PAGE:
What’s up guys?
Welcome to part two of the Python control server series.
In the first part of the series we made a simple plaintext control server. It allows you to run commands and control your systems from a distance.
This time we’re stepping it up and adding AES encryption to it.
Since the plan is to eventually add more functionality to our server such as file transfer and reading documents over public networks, traffic encryption is definitely essential to the project.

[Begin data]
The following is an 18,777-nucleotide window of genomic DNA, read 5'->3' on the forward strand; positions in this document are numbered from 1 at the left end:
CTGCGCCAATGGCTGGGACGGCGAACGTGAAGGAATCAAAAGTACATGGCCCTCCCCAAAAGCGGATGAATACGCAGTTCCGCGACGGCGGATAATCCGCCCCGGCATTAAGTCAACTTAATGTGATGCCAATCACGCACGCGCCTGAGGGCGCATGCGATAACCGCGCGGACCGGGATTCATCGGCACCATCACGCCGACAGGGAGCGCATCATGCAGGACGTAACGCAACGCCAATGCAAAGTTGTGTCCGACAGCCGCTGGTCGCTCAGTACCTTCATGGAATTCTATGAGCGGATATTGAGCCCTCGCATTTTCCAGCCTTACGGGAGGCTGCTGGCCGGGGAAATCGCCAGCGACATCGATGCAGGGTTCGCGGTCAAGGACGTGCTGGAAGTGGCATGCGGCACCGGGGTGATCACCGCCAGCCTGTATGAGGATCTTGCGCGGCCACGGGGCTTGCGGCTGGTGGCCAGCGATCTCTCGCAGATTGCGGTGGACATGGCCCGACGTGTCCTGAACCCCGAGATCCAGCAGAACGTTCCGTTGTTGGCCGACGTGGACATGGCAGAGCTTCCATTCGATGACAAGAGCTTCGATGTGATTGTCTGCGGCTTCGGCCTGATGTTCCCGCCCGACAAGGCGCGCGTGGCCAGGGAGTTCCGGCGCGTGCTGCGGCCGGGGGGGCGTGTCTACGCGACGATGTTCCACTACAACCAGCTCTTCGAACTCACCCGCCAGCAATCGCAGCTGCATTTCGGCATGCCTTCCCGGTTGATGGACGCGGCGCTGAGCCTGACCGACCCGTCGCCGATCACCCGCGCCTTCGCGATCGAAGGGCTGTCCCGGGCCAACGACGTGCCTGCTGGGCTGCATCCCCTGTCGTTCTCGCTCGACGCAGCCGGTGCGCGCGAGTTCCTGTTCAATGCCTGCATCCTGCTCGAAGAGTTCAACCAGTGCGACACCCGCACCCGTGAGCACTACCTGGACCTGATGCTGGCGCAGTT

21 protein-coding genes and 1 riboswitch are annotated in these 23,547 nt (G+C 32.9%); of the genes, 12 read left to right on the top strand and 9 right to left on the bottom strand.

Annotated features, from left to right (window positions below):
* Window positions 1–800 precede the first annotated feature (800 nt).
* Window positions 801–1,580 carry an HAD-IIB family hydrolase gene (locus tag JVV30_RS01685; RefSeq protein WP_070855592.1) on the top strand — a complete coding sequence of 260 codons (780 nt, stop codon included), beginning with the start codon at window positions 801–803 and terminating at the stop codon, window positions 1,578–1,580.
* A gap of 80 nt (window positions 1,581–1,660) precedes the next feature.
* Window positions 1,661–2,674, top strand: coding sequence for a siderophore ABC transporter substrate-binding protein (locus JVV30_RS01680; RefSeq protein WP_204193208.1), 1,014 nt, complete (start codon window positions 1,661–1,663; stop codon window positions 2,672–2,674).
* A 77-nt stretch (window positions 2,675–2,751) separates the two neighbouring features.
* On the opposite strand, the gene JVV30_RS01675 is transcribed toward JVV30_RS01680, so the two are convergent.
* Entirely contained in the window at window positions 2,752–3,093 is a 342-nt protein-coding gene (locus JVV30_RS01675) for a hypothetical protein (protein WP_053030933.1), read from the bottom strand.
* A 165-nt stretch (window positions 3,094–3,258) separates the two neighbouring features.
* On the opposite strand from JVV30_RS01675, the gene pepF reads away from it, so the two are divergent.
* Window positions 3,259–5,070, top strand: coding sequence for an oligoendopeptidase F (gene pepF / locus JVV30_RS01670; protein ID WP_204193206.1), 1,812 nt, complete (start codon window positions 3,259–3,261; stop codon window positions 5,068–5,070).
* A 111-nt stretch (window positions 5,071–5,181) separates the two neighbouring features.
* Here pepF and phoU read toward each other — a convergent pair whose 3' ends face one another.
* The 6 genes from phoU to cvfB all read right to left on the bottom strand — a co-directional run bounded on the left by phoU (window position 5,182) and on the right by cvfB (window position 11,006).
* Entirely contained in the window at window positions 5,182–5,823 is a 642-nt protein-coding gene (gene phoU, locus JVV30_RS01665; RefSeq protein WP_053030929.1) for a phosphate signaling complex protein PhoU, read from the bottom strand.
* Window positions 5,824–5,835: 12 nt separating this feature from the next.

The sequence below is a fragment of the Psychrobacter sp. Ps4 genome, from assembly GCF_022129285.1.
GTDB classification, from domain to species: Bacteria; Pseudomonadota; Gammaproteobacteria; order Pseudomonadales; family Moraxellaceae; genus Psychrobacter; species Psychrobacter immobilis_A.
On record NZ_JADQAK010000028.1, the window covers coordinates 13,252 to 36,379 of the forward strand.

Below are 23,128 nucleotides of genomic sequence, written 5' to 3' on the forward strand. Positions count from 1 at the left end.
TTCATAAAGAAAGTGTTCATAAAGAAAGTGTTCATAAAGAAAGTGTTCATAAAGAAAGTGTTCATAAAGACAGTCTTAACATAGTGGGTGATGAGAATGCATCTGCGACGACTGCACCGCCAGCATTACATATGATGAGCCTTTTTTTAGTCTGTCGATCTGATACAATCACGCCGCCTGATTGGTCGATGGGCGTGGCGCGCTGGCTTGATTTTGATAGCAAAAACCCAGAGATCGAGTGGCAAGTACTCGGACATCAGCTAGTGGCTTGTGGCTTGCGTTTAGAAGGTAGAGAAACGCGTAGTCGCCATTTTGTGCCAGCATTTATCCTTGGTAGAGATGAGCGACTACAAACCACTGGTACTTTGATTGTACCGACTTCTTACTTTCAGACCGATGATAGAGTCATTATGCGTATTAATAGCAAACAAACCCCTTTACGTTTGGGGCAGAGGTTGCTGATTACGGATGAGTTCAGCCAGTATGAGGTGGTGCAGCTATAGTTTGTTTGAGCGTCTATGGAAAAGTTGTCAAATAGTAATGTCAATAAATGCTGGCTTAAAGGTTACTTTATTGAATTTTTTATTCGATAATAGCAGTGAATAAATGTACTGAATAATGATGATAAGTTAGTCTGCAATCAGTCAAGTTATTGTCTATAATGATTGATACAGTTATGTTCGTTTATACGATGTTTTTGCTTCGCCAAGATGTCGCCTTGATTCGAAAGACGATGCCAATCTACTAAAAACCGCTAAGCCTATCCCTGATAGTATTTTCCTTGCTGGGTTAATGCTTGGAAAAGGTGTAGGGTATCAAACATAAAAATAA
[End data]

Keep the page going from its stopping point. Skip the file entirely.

Imagine you are downloading a file from your computer at home to your laptop using a hotel’s public wireless connection. It’s hard to feel safe about it without using some form of encryption.
For this and other reasons, we’ll be using pyAesCrypt to encrypt the connection to our server using AES both ways (server and client).
This time, however, we’ll be using in-memory encryption stream to make sure our connection is safe from the server to the client and vice versa.